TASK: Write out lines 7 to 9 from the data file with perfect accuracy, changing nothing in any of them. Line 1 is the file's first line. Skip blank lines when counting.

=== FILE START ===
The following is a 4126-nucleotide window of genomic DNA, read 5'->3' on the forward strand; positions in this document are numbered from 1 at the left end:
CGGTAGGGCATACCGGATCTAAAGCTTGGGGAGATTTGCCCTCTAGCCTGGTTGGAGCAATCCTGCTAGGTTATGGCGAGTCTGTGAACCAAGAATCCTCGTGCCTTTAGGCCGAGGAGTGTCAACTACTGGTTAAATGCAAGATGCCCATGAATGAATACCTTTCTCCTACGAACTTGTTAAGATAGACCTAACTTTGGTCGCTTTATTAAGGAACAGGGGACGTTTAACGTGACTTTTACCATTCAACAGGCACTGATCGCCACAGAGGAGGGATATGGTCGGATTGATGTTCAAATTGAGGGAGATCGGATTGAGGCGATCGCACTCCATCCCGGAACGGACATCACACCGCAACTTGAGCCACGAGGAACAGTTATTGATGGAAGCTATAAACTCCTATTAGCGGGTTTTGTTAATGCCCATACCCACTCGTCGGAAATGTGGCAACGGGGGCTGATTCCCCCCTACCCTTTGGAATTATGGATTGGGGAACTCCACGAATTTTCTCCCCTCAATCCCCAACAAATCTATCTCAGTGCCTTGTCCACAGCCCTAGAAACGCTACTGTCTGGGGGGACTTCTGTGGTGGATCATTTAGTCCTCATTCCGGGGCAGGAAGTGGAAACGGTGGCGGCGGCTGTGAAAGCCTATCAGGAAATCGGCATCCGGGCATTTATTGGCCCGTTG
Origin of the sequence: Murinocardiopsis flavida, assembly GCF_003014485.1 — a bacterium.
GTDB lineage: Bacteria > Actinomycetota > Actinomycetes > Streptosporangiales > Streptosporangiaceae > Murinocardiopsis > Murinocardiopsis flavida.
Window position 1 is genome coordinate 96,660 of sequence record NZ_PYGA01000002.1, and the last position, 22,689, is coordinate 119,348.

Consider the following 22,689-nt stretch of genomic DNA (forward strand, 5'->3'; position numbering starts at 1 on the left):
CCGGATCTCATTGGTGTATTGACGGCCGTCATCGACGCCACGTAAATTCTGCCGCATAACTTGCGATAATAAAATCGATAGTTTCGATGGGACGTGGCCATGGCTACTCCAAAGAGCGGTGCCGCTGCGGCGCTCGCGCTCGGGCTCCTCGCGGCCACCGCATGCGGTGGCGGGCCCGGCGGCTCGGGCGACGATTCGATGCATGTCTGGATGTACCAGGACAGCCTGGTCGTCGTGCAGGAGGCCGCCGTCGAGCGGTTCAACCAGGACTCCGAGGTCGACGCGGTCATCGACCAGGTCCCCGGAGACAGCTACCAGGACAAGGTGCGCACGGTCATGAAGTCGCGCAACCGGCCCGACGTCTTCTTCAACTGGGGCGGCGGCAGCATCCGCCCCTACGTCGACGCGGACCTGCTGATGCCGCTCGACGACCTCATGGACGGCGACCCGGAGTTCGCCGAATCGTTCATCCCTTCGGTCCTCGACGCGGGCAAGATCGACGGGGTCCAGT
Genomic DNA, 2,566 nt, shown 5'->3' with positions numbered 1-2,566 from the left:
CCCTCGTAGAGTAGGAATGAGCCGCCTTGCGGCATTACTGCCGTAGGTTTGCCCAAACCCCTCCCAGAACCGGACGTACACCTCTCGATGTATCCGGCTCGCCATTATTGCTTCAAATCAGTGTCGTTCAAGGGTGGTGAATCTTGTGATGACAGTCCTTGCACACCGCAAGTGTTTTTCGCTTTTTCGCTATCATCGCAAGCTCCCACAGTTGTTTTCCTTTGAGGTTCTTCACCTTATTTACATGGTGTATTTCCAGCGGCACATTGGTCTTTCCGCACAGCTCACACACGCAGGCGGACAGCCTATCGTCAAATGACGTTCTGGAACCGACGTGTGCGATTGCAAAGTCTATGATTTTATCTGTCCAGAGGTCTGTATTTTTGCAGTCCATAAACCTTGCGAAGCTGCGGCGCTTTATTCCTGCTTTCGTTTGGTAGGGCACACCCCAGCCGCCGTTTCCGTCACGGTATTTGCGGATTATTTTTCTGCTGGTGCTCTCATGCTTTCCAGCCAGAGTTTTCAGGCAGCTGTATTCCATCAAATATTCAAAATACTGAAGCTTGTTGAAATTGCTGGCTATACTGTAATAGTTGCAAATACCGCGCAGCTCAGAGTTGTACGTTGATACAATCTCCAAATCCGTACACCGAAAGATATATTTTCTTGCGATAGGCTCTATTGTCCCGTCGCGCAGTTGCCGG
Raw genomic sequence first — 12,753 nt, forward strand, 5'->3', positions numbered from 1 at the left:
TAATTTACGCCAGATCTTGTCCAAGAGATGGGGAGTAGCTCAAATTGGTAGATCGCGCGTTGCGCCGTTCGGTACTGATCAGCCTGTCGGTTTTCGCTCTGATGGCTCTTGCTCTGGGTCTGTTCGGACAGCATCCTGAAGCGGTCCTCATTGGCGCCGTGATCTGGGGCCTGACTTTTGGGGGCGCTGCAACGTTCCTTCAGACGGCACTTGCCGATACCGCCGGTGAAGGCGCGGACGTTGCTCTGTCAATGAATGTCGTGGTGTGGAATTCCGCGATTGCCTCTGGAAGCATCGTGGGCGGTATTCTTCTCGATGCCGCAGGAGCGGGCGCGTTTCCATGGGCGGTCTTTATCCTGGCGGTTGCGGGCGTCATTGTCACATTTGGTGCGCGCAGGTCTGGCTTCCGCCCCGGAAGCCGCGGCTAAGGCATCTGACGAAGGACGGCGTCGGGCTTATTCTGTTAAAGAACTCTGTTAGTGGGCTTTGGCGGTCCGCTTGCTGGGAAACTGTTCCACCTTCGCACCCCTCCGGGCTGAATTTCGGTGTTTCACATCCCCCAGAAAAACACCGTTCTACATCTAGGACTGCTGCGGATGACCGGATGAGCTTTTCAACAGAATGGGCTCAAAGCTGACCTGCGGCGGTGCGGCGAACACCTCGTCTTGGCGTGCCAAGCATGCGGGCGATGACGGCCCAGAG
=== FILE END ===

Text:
CCGGATCTCATTGGTGTATTGACGGCCGTCATCGACGCCACGTAAATTCTGCCGCATAACTTGCGATAATAAAATCGATAGTTTCGATGGGACGTGGCCATGGCTACTCCAAAGAGCGGTGCCGCTGCGGCGCTCGCGCTCGGGCTCCTCGCGGCCACCGCATGCGGTGGCGGGCCCGGCGGCTCGGGCGACGATTCGATGCATGTCTGGATGTACCAGGACAGCCTGGTCGTCGTGCAGGAGGCCGCCGTCGAGCGGTTCAACCAGGACTCCGAGGTCGACGCGGTCATCGACCAGGTCCCCGGAGACAGCTACCAGGACAAGGTGCGCACGGTCATGAAGTCGCGCAACCGGCCCGACGTCTTCTTCAACTGGGGCGGCGGCAGCATCCGCCCCTACGTCGACGCGGACCTGCTGATGCCGCTCGACGACCTCATGGACGGCGACCCGGAGTTCGCCGAATCGTTCATCCCTTCGGTCCTCGACGCGGGCAAGATCGACGGGGTCCAGT
Genomic DNA, 2,566 nt, shown 5'->3' with positions numbered 1-2,566 from the left:
CCCTCGTAGAGTAGGAATGAGCCGCCTTGCGGCATTACTGCCGTAGGTTTGCCCAAACCCCTCCCAGAACCGGACGTACACCTCTCGATGTATCCGGCTCGCCATTATTGCTTCAAATCAGTGTCGTTCAAGGGTGGTGAATCTTGTGATGACAGTCCTTGCACACCGCAAGTGTTTTTCGCTTTTTCGCTATCATCGCAAGCTCCCACAGTTGTTTTCCTTTGAGGTTCTTCACCTTATTTACATGGTGTATTTCCAGCGGCACATTGGTCTTTCCGCACAGCTCACACACGCAGGCGGACAGCCTATCGTCAAATGACGTTCTGGAACCGACGTGTGCGATTGCAAAGTCTATGATTTTATCTGTCCAGAGGTCTGTATTTTTGCAGTCCATAAACCTTGCGAAGCTGCGGCGCTTTATTCCTGCTTTCGTTTGGTAGGGCACACCCCAGCCGCCGTTTCCGTCACGGTATTTGCGGATTATTTTTCTGCTGGTGCTCTCATGCTTTCCAGCCAGAGTTTTCAGGCAGCTGTATTCCATCAAATATTCAAAATACTGAAGCTTGTTGAAATTGCTGGCTATACTGTAATAGTTGCAAATACCGCGCAGCTCAGAGTTGTACGTTGATACAATCTCCAAATCCGTACACCGAAAGATATATTTTCTTGCGATAGGCTCTATTGTCCCGTCGCGCAGTTGCCGG